Remarks by Board of Supervisors Chair Mark Ridley-Thomas

As the new Chair of the Board, I just want to share with you a few thoughts, but we begin by giving another acknowledgement and round of applause to our outgoing Chair, the Honorable Hilda Solis.

We do that with the acknowledgement of the issues that the Board has taken up over the past year while she served as Chair from wage enforcement, to environmental justice, from hiring a new head of LACOE, our education arm of the Board of Supervisors, to a new librarian. A lot has gone on and we are delighted about it, from establishing an oversight committee to deal with the Los Angeles County Sheriff’s Department and its aspirations and challenges, from Measure M to Measure A, all of that happened over the last year, while she presided as Chair. And yet, we have many things to face, so today we usher in a new chapter for the Board of Supervisors and it is indeed a very, very new chapter.

The composition of this Board is simply unprecedented. It is historic. It is meaningful. It is purposeful. It is what I would like to describe as the fulfillment of the promises of Democracy. That is to say, those who didn’t have the right to vote, and weren’t afforded that opportunity to the drafting of the constitution of the United States of America, now constitute the super majority of the largest county government and arguably the most powerful, vocal, elected officials in the entirety of the United States of America. You ought to give these new members another round of applause.

It says much about this County and if you would afford me a moment, I would just like to say that a lot has been made of the composition of the Board, but fail not to consider the diversity of this board. No caricatures ladies and gentlemen, just colleagues who signed up to do the peoples work. Persons who are serious in their own right and every single one of us who are here, earned the right to be here and will demonstrate our capacity of to do the best that we know how to do to serve the interest of the people of the County of Los Angeles. May I simply say to you, diversity maters. It is the asset that this region leverages most effectively. When you see this Board, you see individuals of varying backgrounds. You see individuals who trained in law and trained in education, trained in communications and trained in political science. So we see representation from universities across the length of breath of the nation from Boston all the way to Texas, to Ohio and even right here in Southern California. That’s what you see in terms of the diversity of the individuals who are on this board.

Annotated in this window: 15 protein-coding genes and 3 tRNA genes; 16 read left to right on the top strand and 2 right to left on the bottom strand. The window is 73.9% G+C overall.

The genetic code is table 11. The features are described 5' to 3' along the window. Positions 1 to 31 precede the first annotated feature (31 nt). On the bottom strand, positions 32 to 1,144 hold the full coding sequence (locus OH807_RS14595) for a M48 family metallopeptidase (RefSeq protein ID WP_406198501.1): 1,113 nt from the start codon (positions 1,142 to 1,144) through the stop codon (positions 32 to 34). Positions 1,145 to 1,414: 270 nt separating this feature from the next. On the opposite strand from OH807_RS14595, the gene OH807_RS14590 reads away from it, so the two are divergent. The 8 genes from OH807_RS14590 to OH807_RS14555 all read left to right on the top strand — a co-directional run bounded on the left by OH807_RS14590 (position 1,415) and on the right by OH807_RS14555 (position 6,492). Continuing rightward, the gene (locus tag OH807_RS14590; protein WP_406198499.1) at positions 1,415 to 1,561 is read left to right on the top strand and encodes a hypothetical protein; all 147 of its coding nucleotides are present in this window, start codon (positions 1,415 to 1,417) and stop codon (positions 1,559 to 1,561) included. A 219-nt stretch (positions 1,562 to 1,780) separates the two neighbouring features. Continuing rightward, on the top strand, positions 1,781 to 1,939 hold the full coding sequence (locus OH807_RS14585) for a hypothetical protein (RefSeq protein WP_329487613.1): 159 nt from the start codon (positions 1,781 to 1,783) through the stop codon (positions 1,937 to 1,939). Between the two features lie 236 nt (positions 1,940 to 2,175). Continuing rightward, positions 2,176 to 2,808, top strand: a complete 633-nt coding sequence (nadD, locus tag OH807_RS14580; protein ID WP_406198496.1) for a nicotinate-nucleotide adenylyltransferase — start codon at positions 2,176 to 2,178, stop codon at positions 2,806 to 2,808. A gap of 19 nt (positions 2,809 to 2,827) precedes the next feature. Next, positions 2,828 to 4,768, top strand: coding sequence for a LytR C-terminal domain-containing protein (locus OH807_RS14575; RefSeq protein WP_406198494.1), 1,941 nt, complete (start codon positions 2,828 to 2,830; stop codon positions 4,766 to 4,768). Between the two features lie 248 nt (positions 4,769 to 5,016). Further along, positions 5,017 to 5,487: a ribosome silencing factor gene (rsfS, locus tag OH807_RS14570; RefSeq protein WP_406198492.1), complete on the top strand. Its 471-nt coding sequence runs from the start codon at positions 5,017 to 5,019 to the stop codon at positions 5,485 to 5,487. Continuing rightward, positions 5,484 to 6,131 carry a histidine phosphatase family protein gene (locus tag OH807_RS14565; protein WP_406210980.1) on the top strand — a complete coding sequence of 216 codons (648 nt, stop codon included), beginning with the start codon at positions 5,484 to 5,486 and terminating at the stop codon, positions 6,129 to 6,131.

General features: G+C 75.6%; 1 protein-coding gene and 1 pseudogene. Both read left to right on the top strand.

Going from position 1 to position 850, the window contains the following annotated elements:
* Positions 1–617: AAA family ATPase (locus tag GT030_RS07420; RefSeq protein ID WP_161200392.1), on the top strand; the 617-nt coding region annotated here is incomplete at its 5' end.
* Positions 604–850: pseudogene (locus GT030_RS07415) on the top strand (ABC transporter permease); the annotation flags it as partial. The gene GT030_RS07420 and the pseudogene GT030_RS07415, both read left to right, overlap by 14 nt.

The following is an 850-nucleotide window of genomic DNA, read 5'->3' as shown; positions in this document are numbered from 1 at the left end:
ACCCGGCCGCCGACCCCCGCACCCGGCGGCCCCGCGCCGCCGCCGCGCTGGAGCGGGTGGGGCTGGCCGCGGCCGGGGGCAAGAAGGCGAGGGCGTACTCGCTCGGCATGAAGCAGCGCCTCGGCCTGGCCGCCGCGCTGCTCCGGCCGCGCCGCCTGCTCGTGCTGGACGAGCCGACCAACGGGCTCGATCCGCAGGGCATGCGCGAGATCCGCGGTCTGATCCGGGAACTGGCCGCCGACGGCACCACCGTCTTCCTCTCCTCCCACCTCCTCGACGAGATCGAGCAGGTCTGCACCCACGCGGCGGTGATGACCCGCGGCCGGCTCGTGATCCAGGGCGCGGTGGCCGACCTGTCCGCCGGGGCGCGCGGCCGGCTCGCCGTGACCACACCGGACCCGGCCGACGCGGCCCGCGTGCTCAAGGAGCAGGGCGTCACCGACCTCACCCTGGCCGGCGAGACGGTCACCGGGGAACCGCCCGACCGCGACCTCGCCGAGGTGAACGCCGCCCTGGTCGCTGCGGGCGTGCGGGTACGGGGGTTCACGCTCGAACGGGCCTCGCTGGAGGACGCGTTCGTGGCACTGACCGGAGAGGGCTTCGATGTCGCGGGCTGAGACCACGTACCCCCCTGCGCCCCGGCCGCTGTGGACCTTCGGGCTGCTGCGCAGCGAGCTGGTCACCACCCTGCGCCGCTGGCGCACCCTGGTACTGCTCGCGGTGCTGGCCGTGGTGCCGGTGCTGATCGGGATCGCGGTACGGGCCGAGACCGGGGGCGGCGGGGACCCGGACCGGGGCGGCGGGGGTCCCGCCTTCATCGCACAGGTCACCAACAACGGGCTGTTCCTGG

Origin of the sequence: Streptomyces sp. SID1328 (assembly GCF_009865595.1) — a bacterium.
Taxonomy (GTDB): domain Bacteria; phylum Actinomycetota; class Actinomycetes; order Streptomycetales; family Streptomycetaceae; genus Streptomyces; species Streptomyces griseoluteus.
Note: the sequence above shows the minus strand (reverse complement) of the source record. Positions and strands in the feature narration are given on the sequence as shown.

May I simply say they signed up to represent and that, they will do. There are a lot of differences here. Yes, there are four women, and we take note of that. Senator Feinstein called that to our attention. President Wesson yesterday called it to our attention. Someone said to me: “Mark, we hope that you grew up with a lot of sisters because you will need to have had that experience. Well, the fact of the matter is, I do have two sisters who are caring. They are older sisters, and they made sure that I made it through the journey that I’ve been on with success, so let me just simply say,  I love my sisters.